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22 thoughts on “About

  1. Teoh Bee Fang

    Dear Jeannie,

    may I ask you about your expertise on the cream for cake decoration.

    I need some advice on how to beat the whipping cream to the desired consistency for cake decoration. I have done this before and it turn out to be easily melt and cannot hold the shape of piping.

    I used the anchor brand whipping cream.

    May I know when should I know that the stage of the readiness of the cream before it turn curdle?

    Should I beat the cream until it double the amount that I initially put in?


    • jeannietay


      I am not an expert in frosting as you can see from my few efforts. I am told that you beat until it’s almost firm that you slow down and give it a few whisk manually. It is easier to control the firmness if you use a hand held beater as you can stop it to check every now and then.

      Hope it helps.


    • jeannietay

      Hi Bee Fang,

      I did reply to you didn’t I? However, I can’t see my reply here so I am replying again. I am also not very good at making frosting so I really can’t advise on this point. What I read is you beat to firm peaks using a hand held electric whisk. If it’s still not firm enough, just whisk by hand from there for easier control.


  2. Lil

    Hi Jeannie.
    All your cakes look delicious and perfect!
    I made the pandan sponge cake today using your recipe, but can you please from experience why it cracks and deflate once it is cool even if put upside down?
    I followed your instructions to bake it at 190 degrees for 15min in water bath. However, I realized the top was cracking already after 10min so than turned it down to 45min until it was cooked.
    Although it didn’t look as perfect as yours, it was sooo delicious. Any tips and tricks would be much appreciated.

    Liked by 1 person

    • jeannietay

      Hi Lil, if you are baking it at low temperature, an hour is not enough to cook the cake. Increase the baking time, test for doneness by pressing lightly on the top of the cake. If squishing then increase baking time.


  3. Matt

    Hi, stumbled upon your blog while trying to learn about different types of cake and there origin and history etc (very complicated, especially when you account for the UK/US naming variations) but found your recipes helped me learn more and fill in the gaps!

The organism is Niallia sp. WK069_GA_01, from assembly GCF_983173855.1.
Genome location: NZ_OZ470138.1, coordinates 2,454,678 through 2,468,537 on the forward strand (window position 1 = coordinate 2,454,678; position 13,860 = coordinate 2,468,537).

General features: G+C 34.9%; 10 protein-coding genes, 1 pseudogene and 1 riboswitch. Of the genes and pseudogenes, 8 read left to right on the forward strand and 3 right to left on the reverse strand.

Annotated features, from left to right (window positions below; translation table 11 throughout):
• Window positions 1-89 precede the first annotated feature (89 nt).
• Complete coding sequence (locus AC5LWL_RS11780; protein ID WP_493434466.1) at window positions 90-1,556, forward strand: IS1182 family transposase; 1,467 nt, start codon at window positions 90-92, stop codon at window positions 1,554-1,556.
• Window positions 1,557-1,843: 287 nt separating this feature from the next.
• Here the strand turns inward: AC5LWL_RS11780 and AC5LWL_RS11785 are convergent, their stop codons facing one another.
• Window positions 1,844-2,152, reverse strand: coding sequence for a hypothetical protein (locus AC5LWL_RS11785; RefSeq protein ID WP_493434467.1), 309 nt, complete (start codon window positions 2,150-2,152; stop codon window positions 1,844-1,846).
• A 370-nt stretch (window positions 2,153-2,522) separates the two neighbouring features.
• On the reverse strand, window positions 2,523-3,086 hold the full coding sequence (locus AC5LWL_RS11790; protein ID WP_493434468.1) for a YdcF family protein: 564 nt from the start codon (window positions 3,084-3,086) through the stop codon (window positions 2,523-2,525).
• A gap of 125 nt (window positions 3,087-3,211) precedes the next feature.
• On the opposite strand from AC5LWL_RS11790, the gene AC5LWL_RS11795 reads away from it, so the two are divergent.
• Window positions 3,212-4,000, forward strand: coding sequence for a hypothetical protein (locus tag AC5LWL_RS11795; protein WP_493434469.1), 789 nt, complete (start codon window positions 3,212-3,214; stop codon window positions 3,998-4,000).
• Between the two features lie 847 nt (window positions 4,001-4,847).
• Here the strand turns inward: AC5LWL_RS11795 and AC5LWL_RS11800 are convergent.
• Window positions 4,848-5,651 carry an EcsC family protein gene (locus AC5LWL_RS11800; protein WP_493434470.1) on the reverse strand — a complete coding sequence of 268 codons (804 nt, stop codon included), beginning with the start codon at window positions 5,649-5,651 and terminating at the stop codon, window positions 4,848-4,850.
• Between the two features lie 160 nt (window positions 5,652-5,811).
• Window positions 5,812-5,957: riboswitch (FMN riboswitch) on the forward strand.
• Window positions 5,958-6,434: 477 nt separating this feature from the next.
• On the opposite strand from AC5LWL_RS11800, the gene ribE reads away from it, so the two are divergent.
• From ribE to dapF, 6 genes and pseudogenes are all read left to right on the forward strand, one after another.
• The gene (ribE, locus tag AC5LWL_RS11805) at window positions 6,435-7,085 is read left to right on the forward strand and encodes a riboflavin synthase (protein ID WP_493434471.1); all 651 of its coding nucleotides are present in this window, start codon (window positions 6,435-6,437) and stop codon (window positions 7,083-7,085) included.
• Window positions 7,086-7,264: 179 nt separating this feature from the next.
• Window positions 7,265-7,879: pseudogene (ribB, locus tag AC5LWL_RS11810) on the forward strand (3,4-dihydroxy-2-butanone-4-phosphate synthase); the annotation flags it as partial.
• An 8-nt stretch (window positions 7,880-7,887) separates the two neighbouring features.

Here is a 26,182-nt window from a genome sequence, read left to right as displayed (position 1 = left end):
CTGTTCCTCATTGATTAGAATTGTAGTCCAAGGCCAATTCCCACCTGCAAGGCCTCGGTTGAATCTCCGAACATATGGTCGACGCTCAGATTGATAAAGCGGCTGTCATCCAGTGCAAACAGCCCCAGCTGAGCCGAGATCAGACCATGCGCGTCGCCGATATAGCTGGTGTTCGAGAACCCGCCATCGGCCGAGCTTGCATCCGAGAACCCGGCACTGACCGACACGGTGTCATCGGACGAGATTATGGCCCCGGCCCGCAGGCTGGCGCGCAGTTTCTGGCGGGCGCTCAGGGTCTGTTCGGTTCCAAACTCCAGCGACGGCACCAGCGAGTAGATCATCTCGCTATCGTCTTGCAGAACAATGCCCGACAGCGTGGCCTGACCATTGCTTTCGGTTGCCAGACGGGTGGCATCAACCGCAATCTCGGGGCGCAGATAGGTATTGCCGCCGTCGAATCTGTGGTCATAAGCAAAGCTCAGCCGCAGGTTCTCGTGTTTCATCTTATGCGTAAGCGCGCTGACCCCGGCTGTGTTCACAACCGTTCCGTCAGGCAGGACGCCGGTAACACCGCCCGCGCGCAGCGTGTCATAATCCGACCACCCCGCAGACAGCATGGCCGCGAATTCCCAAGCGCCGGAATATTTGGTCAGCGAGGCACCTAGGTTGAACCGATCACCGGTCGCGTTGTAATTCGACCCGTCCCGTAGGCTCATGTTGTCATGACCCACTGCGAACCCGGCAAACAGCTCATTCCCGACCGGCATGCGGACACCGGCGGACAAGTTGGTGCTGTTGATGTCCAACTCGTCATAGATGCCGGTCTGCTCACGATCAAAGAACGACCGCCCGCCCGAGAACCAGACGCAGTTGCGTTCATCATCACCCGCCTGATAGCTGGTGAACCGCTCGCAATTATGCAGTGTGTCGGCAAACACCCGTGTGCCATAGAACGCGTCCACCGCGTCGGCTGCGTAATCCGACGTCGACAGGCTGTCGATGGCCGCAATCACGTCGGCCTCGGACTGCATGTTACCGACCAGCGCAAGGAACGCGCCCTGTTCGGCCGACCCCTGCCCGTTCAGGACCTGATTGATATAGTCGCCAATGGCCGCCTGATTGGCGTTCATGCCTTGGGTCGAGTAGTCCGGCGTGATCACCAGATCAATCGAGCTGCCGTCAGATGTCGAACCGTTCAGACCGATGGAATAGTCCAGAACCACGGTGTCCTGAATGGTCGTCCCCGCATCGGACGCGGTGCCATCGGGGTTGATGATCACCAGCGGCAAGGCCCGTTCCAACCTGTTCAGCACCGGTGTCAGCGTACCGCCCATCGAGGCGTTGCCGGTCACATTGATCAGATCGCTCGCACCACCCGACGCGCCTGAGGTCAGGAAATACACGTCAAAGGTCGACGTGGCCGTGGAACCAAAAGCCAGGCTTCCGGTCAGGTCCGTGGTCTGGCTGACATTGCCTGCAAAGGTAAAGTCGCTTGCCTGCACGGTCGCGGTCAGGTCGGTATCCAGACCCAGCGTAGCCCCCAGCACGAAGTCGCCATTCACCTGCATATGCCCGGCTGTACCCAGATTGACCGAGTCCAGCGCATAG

I have been trying to understand ratios of different types of cakes and the science behind them as I am trying to make the perfect sponge cake made from Oat Flour (with a decent amount of success) but want to understand a few things further…

    – Oat flour has no gluten so would this prevent some rise or cause other issues?

    – What ratio of Baking powder or soda per 100g of oat flour would be sufficient and which would be better, BP or BS with an acidic component?

    – Would there be any advantages to oat flour in cakes if it was mixed with x amount of corn flour (starch) such as white wheat flour is to create cake flour?

    You look to be very knowledgable in baking so hopefully you know the answer to some of these questions I’m struggling with lol.

    Thanks again for all the great recipes. Regards. Matt

    Liked by 1 person

    • jeannietay

      Hi Matt, I have tried to replace 10%-20% oat flour in my breads with much success but not using 100% oat flour. I don’t think you can get the same texture? Perhaps you might want to look at gluten free recipes for 100% oat flour. Try 2.5 tsp baking powder for a cup of oat flour and soda if recipe requested for it. Replacing with corn flour won’t do much difference as corn flour is also gluten free. I think you might need to add xantham gum as the binding agent. Would love to know the outcome of your experiment:D


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